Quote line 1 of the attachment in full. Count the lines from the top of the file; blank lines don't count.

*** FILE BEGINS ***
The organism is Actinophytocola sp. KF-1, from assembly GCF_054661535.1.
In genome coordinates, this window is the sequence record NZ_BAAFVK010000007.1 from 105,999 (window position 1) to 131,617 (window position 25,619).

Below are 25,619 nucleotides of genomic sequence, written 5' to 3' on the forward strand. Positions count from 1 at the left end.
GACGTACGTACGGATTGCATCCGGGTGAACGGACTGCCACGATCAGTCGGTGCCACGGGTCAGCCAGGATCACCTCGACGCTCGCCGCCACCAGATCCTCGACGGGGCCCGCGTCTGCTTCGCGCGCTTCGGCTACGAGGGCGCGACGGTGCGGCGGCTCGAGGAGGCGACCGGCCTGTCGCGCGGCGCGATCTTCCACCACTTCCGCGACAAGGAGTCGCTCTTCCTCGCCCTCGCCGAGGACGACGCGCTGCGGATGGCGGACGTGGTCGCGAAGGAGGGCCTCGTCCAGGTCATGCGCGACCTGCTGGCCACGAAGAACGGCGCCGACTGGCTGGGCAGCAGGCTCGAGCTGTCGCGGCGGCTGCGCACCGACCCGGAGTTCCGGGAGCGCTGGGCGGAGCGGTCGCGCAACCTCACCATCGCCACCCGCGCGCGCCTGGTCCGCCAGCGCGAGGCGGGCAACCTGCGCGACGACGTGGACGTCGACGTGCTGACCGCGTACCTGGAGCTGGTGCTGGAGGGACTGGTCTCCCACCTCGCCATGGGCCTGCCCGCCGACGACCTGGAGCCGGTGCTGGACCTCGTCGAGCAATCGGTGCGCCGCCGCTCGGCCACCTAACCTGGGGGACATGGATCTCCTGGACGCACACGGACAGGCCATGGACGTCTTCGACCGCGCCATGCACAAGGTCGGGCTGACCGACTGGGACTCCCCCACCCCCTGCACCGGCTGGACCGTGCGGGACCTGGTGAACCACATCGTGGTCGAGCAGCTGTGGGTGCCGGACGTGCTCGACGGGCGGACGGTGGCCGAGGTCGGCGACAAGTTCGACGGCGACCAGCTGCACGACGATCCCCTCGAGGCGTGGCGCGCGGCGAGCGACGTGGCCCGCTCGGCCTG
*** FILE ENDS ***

The organism is Actinophytocola sp. KF-1, from assembly GCF_054661535.1.